WomensLaw serves and supports all survivors, no matter their sex or gender.

Legal Information: Maryland

Restraining Orders

View all
Laws current as of
November 27, 2023

Step 1: Get the petition.

You can get a “petition for protection,” as it is called, from the court clerk at any circuit or district court, or from a district court commissioner in your city/county during regular court hours. District court commissioners are available anytime if the courts are closed. If you want a temporary order, you may want to express this to the clerk when you get the forms. Alternatively, you can file for a temporary protective order electronically from any of the following locations:

  • a domestic violence prevention or assistance program;
  • a sexual assault prevention or assistance program;
  • a human trafficking prevention or assistance program;
  • a child advocacy center;
  • a vulnerable adult program;
  • a hospital where you are currently receiving medical treatment; or
  • another location approved by the court.1

To find the courthouse closest to you, go to the MD Courthouse Locations page.  To find a district court commissioner in your area you can visit the District Court of Maryland Commissioner Directory.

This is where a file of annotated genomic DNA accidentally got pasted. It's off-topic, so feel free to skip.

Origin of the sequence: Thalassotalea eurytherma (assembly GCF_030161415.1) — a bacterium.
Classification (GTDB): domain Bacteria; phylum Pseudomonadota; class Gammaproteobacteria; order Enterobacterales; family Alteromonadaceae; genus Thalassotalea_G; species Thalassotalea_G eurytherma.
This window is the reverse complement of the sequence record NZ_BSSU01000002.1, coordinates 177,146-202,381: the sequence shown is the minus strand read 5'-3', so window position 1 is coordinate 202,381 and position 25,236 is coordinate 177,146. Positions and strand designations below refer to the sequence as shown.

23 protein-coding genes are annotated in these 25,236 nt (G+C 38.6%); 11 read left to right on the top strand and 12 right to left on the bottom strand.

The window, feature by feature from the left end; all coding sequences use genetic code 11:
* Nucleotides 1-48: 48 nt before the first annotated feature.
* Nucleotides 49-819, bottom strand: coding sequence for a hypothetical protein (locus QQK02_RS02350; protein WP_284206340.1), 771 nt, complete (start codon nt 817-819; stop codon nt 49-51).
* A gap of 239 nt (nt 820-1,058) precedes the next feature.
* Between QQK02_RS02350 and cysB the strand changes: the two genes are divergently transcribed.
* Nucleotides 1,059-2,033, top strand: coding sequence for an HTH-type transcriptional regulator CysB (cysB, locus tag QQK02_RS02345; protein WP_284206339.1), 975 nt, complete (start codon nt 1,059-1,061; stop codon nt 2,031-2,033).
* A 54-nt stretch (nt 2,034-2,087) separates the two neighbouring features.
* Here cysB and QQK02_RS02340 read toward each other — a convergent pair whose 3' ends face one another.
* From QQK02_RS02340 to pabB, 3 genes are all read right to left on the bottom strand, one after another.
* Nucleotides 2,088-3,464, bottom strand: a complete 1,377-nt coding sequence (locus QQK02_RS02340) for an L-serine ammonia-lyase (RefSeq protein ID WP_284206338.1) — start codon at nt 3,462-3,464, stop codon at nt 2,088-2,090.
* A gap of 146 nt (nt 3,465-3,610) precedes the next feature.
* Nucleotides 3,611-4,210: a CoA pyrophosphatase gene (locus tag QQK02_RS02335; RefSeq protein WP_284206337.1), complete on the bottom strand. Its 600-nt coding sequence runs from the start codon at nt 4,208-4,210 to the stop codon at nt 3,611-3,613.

You can ask the court clerk to provide you with a “notification request form” to fill out if you would like to be notified once the temporary and final orders are served on the abuser.2 By law, the clerk is supposed to provide this form to you.3 If you complete this form, law enforcement would notify the Department of Public Safety and Correctional Services within two hours of serving the abuser and the Department has one hour to notify you of the service.4

1 MD Code Ann., Fam. Law §§ 4-504(d)(1); 4-505.1(b)
MD Code Ann., Fam. Law §§ 4-504(d)(1)
3 MD Code Ann., Fam. Law § 4-504(d)(3)
4 MD Code Ann., Fam. Law, §§ 4-504.1(g)(3); 4-505(b)(1)(ii)